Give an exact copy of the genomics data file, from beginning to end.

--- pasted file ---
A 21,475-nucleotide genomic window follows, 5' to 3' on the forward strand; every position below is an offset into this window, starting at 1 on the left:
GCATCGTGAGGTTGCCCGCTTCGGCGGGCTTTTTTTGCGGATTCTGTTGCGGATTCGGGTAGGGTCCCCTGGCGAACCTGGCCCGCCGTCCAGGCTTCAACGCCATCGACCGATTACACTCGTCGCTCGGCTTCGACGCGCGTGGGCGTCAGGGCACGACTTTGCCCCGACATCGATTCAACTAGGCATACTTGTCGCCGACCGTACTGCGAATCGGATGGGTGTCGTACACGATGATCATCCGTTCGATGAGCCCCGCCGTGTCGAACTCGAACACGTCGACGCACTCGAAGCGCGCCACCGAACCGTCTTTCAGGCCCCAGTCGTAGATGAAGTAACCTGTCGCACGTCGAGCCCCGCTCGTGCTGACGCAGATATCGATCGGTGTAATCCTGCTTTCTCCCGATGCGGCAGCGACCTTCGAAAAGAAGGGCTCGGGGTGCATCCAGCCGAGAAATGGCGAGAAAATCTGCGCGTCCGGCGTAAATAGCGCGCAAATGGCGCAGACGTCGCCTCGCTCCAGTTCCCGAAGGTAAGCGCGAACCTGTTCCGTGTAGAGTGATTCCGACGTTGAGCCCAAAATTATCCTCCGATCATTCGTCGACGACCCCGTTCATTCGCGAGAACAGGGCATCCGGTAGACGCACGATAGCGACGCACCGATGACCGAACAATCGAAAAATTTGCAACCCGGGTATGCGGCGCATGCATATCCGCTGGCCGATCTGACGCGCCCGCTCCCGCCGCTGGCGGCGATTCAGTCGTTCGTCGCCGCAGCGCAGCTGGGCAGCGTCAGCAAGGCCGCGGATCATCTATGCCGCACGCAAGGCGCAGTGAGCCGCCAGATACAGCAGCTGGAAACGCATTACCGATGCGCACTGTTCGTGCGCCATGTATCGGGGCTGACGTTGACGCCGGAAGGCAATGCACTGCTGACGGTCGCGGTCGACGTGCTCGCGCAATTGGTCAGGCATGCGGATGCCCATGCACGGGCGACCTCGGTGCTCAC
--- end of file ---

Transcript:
A 21,475-nucleotide genomic window follows, 5' to 3' on the forward strand; every position below is an offset into this window, starting at 1 on the left:
GCATCGTGAGGTTGCCCGCTTCGGCGGGCTTTTTTTGCGGATTCTGTTGCGGATTCGGGTAGGGTCCCCTGGCGAACCTGGCCCGCCGTCCAGGCTTCAACGCCATCGACCGATTACACTCGTCGCTCGGCTTCGACGCGCGTGGGCGTCAGGGCACGACTTTGCCCCGACATCGATTCAACTAGGCATACTTGTCGCCGACCGTACTGCGAATCGGATGGGTGTCGTACACGATGATCATCCGTTCGATGAGCCCCGCCGTGTCGAACTCGAACACGTCGACGCACTCGAAGCGCGCCACCGAACCGTCTTTCAGGCCCCAGTCGTAGATGAAGTAACCTGTCGCACGTCGAGCCCCGCTCGTGCTGACGCAGATATCGATCGGTGTAATCCTGCTTTCTCCCGATGCGGCAGCGACCTTCGAAAAGAAGGGCTCGGGGTGCATCCAGCCGAGAAATGGCGAGAAAATCTGCGCGTCCGGCGTAAATAGCGCGCAAATGGCGCAGACGTCGCCTCGCTCCAGTTCCCGAAGGTAAGCGCGAACCTGTTCCGTGTAGAGTGATTCCGACGTTGAGCCCAAAATTATCCTCCGATCATTCGTCGACGACCCCGTTCATTCGCGAGAACAGGGCATCCGGTAGACGCACGATAGCGACGCACCGATGACCGAACAATCGAAAAATTTGCAACCCGGGTATGCGGCGCATGCATATCCGCTGGCCGATCTGACGCGCCCGCTCCCGCCGCTGGCGGCGATTCAGTCGTTCGTCGCCGCAGCGCAGCTGGGCAGCGTCAGCAAGGCCGCGGATCATCTATGCCGCACGCAAGGCGCAGTGAGCCGCCAGATACAGCAGCTGGAAACGCATTACCGATGCGCACTGTTCGTGCGCCATGTATCGGGGCTGACGTTGACGCCGGAAGGCAATGCACTGCTGACGGTCGCGGTCGACGTGCTCGCGCAATTGGTCAGGCATGCGGATGCCCATGCACGGGCGACCTCGGTGCTCAC